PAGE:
Editors | The Back Room (Fader)

The Back Room is a well-worn revolution of revival with songs that are flecked with as much hopefulness as despondency. 

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It’s difficult to imagine another album this year that could sound so refreshingly familiar than Editor’s debut The Back Room. Released last summer in the United Kingdom and finally finding its way to U.S. shores, The Back Room is a well-worn revolution of revival, with echoes as much in yesterday as in tomorrow. Many like to wrap Editors under the Interpol banner, but the comparisons have already grown nettlesome, plied to the Birmingham quartet since the single “Bullets” was released overseas early last year. Now that the entire album is finally available to audiences here, similar assessments will once again find their way into many of the reviews. It’s not an alarmingly wrong-headed judgment—after all, the band could have worse references bandied about—but where Interpol succeeds in their fetishistic revivalist personas, Editors inhabit the essence of having grown out of the geographical locales of their predecessors. They don’t have to sound British, because they are, well, British.

American bands have been embezzling from the ’80s English alternative coffers for years, and still when a band like Editors pokes its head up every so often, it’s a prickly and loveable find. It’s easy to draw lines directly back to the subtle elemental roots like Joy Division, Echo & the Bunnymen, and Bahaus instead of lumping Editors in with a cluster of American knockoffs like the Killers and the Bravery. Everyone already knows the Brits do it better, and on The Back Room, Editors shine their bright lights with more intensity than any of the recent class of throwbacks.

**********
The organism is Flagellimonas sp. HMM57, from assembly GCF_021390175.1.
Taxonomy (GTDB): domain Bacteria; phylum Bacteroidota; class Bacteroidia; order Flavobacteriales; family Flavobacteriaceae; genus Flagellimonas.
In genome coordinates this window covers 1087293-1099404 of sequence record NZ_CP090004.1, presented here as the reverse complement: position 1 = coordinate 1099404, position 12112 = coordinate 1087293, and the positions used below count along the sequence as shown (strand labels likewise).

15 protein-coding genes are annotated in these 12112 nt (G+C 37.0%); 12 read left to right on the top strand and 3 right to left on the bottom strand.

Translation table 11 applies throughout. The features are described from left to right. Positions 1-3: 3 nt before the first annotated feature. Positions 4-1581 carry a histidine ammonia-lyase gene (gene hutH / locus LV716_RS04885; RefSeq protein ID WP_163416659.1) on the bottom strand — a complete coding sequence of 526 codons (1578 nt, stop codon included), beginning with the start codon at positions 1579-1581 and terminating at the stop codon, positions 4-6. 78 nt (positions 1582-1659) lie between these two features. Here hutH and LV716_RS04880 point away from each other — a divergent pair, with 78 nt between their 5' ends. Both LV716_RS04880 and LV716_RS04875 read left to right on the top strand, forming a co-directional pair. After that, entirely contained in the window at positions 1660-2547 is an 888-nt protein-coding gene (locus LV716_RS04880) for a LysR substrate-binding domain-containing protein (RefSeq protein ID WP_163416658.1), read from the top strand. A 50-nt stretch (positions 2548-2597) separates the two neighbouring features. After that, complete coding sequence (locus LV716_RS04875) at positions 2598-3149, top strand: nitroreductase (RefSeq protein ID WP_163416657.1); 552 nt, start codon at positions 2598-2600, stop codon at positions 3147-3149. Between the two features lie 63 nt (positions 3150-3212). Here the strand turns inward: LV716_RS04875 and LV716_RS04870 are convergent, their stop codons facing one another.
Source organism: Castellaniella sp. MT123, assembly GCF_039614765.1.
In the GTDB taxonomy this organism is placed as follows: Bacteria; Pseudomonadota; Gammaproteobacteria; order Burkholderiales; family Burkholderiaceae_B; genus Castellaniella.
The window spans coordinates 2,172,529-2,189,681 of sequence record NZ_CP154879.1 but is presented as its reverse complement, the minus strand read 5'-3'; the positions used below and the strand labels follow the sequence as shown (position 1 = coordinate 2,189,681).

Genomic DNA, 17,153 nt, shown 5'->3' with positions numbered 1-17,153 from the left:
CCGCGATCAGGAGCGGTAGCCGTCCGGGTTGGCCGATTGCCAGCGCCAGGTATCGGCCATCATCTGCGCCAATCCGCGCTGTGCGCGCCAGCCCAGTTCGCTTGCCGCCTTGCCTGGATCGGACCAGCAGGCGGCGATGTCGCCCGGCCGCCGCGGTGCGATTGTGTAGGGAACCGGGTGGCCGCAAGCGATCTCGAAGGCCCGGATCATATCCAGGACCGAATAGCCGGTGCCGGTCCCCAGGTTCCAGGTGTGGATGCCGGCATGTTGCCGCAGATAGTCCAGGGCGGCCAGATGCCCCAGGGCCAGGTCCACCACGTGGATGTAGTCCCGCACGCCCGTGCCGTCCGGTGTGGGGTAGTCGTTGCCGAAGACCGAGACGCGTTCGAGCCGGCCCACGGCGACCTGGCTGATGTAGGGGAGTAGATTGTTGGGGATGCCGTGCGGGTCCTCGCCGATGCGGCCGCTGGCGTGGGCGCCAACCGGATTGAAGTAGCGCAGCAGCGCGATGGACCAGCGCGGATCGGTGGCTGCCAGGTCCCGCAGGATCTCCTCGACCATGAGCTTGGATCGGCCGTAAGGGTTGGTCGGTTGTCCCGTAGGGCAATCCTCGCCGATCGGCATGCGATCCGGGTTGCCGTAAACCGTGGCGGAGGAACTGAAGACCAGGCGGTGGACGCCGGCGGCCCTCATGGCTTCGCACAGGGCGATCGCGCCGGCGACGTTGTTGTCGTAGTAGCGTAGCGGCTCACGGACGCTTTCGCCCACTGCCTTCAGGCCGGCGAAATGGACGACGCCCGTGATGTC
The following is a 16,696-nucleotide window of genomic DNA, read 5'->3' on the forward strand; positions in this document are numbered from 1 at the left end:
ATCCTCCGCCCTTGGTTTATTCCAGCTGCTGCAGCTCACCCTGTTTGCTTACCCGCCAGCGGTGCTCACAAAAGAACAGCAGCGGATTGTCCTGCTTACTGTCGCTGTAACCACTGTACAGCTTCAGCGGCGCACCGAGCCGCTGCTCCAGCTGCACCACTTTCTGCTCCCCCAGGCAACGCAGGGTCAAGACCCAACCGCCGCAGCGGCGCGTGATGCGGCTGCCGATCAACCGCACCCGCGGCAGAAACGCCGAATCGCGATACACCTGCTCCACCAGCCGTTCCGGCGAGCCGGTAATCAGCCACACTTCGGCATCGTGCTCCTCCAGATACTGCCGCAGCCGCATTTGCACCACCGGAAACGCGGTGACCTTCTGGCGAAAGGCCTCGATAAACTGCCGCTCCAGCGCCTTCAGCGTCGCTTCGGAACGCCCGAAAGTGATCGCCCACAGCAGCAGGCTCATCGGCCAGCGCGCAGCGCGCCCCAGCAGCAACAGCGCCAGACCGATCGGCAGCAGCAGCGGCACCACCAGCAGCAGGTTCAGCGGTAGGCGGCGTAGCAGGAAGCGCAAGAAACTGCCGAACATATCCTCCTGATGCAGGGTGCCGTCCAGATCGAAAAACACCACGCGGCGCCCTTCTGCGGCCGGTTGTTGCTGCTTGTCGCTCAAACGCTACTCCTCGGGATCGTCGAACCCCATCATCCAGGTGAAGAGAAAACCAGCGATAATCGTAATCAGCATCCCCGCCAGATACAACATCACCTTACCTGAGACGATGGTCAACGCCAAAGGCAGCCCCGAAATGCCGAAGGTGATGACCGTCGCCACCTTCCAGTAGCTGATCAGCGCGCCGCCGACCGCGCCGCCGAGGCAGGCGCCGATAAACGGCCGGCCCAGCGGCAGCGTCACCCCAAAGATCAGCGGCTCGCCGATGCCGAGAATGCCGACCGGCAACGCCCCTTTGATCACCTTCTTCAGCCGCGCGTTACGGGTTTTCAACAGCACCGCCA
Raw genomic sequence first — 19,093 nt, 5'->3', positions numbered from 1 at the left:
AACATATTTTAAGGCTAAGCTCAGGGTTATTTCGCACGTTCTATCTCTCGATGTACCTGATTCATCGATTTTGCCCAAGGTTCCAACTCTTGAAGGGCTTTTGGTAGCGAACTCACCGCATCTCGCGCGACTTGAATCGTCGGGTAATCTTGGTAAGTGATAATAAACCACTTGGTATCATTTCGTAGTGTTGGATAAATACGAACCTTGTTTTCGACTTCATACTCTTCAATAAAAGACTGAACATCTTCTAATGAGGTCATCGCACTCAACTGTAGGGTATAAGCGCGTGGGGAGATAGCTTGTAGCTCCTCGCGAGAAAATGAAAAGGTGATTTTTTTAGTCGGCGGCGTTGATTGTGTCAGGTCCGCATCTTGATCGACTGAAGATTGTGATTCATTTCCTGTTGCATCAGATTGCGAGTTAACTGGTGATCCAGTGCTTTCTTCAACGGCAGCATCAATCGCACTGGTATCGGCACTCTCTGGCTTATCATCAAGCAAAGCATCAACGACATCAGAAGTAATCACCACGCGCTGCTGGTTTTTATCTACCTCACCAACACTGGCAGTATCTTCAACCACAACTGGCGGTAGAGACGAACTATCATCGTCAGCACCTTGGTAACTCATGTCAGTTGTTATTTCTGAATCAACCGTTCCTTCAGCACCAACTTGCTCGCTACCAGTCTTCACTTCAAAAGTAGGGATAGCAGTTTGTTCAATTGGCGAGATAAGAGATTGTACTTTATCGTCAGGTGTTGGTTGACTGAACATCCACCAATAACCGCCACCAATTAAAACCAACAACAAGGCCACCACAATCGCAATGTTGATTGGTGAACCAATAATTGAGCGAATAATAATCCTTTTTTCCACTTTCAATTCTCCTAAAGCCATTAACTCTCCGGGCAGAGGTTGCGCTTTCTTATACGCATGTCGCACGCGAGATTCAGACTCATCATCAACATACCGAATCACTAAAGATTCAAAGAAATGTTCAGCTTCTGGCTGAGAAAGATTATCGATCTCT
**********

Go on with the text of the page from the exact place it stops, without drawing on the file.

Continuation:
The album launches head-on as the first notes hit on the plaintive opener “Lights,” and guitarist/vocalist Tom Smith begins singing, “I still love the light on baby/It keeps me awake but I don’t mind,” and never looks back. Without a breath, “Munich” blares, a darkly laced dance groove pumping with the ringing of Chris Urbanowicz’s magnetic guitar and elegiac sentiments like, “People are fragile things, you should know by now.” “Fingers in the Factories” is an edgy and streetwise melody, framed with the work of bassist Russ Leetch and drummer Ed Lay, the kind of measured cadence that could burn right though the droning clutter of today’s modern rock radio. Other tracks are just as enticing with their catchy choruses, like the flaring “Blood,” and slower tunes such as “Camera” and “Open Your Arms.”

These songs are flecked with as much hopefulness as despondency, and for Editors, this knotted omnibus of collective melancholy has the aching underpinnings to persist, and endure, even after all the others have faded away. This is one debut of resonance.



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